The allegations of a politically motivated firing are getting all the attention, but being a Law Nerd, I wanted to focus briefly on, well, some of the nerdier aspects of the imbroglio. Some commentators have pointed to the bare statement of reasons in President Obama's letter as (1) an indication that he is hiding something, as though he could not give good reasons for the firing; and (2) questioned whether that spare statement of reasons complied with the terms of the Inspector General Reform Act of 2008, which Senator Obama cosponsored.

I suspect that a significant reason the President was very spare in his letter was to avoid setting the precedent of giving Congress detail about firing decisions. They may not admit it, but Presidents, Democratic and Republican, seek to safeguard the prerogatives of the office. They do not want Congress to expect detailed reasons for firing an IG, even if they have them. (Of course, it sometimes is advantageous as a practical matter to "keep your powder dry" so you don't have to walk back from previously proffered statements of reasons.)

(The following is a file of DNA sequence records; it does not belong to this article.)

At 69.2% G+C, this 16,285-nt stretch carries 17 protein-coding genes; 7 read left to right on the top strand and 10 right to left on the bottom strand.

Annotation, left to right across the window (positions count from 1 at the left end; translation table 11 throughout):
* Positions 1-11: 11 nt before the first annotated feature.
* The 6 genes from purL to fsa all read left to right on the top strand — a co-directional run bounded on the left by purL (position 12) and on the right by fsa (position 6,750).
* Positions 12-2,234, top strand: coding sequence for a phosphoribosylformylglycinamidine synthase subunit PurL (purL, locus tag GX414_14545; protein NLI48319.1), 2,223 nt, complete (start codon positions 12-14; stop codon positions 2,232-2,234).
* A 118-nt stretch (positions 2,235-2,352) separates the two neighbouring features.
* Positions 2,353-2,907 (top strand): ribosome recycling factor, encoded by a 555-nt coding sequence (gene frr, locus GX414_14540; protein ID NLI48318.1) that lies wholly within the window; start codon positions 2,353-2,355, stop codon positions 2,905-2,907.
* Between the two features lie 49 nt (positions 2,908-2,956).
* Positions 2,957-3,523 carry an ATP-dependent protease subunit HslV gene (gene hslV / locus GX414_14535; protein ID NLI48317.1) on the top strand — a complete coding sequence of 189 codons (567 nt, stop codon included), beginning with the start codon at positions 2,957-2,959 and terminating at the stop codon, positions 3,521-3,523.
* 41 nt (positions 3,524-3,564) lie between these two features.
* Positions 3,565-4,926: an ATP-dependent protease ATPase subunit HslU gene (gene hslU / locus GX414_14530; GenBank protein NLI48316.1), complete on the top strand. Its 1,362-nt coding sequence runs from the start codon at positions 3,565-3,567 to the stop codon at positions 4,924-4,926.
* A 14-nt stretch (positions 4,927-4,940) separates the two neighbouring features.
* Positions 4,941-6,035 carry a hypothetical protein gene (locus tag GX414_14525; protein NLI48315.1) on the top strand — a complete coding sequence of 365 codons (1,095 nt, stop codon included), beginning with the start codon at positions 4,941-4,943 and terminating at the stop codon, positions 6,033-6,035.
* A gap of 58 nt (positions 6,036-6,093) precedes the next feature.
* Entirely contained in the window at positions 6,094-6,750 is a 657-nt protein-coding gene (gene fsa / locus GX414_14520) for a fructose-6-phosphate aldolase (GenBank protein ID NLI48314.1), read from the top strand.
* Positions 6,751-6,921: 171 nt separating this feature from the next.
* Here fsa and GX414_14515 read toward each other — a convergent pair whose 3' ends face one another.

Whether stating the IG lacks the President's confidence is a sufficient statement of the "reasons" for the firing is an interesting question. The Executive Branch undoubtedly construes the requirement narrowly to give the President maximum freedom of action, and so would not read the statute to require specificity in the absence of an explicit textual requirement. It would say that even a stripper statement of "reasons" such as apparently provided here gives some degree of confidence that the firing meets whatever minimal constitutional standards that govern such a decision and wasn't for a prohibited reason (race, sex, etc.). At the same time, the President's letter does not state the reasons he lacked confidence in Walpin. And saying only that the President doesn't have confidence in the official is almost tautological, because presumably the President has confidence in those officials he retains.

Related Posts (on one page):

  1. UPDATE -- The White House Provides Further Detail On Walpin Firing And Confirms Interpretation Of IG Act:
  2. AmeriCorps Inspector General Walpin Fired -- Some Preliminary Observations:
G Hamid (mail) (www):
So Obama's reason is "I felt like firing him". Lovely.
6.16.2009 12:30pm
Barbra: